The lack of potatoes means that this stew needs some help in the thickening department.  Flouring the beef at the beginning does half the job, and finishing it with a beurre manié (French for “kneaded butter”) gives it a shiny gloss and enough body to coat the sides of the bowl while you grab one more roll to soak up all that gravy.

A beurre manié, while similar to a roux, is not the same.  A roux is an equal amount of butter and flour cooked together on the stovetop.  A beurre manié is an equal amount of butter and flour mixed together and left uncooked.

Whichever you’re using, always remember this simple rule to ensure lump-free thickening:  Add a hot roux/beurre manière to cold liquid, or a cold roux/beurre manié to hot liquid.

Did you get that?  Works every time.

beef stew

(Click on the title below for a printable version of the recipe.)

Gypsy Stew from Outlander

Beef stew made with stout and a fine collection of traditional Scottish vegetables.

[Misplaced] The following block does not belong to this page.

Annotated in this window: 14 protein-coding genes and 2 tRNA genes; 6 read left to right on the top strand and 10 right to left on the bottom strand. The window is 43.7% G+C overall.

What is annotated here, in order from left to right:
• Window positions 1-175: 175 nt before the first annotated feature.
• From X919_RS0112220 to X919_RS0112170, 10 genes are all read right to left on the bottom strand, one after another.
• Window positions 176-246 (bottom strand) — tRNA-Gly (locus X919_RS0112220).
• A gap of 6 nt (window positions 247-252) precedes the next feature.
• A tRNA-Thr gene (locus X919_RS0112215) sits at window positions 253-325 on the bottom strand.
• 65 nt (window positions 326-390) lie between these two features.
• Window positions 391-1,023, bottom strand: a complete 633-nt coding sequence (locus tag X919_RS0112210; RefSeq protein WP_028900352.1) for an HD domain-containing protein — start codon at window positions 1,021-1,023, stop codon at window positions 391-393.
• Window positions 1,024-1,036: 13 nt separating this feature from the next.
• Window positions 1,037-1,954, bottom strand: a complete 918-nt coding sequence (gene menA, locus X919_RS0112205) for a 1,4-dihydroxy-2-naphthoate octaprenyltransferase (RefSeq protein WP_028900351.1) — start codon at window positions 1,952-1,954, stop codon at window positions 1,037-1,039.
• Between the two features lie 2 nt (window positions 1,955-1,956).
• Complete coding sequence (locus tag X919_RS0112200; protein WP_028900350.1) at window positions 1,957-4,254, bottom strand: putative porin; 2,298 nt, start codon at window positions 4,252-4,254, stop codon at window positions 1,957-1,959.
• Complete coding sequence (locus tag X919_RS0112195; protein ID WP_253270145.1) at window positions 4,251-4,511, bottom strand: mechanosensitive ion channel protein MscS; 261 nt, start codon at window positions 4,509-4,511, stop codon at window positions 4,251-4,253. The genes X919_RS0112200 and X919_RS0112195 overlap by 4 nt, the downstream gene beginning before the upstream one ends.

Yield:  serves 6-8, with leftovers

  • Stew Beef, cubed – 2 pounds
  • All-Purpose Flour – ¼ Cup
  • Salt – 1½ tsp
  • Pepper – ½ tsp
  • Cayenne – ¼ tsp
  • Vegetable Oil – 3 Tble
  • Leeks, white & light green only, rinsed & chopped – 3 medium
  • Garlic, minced – 4 large cloves
  • Stout or other dark beer – 12 oz bottle
  • Carrots, peeled & chopped – 3 medium
  • Kale, stems removed & chopped – 1 bunch
  • Turnip, peeled and chopped – 1 small
  • Rutabaga (yellow turnip), peeled and chopped – ½ small
  • Thyme – 2 sprigs
  • Rosemary – 2 sprigs
  • Bay Leaf – 2
  • Stock or water – 4 to 6 Cups (Chicken stock recipe, Vegetable stock recipe)

Beurre Manié:

  • Butter – 2 Tble
  • Flour – 2 Tble

Pat the beef dry with paper towelling.  Mix the flour, salt, pepper and cayenne together on a large plate.  Toss the beef lightly in the flour so that it is lightly dusted on all sides.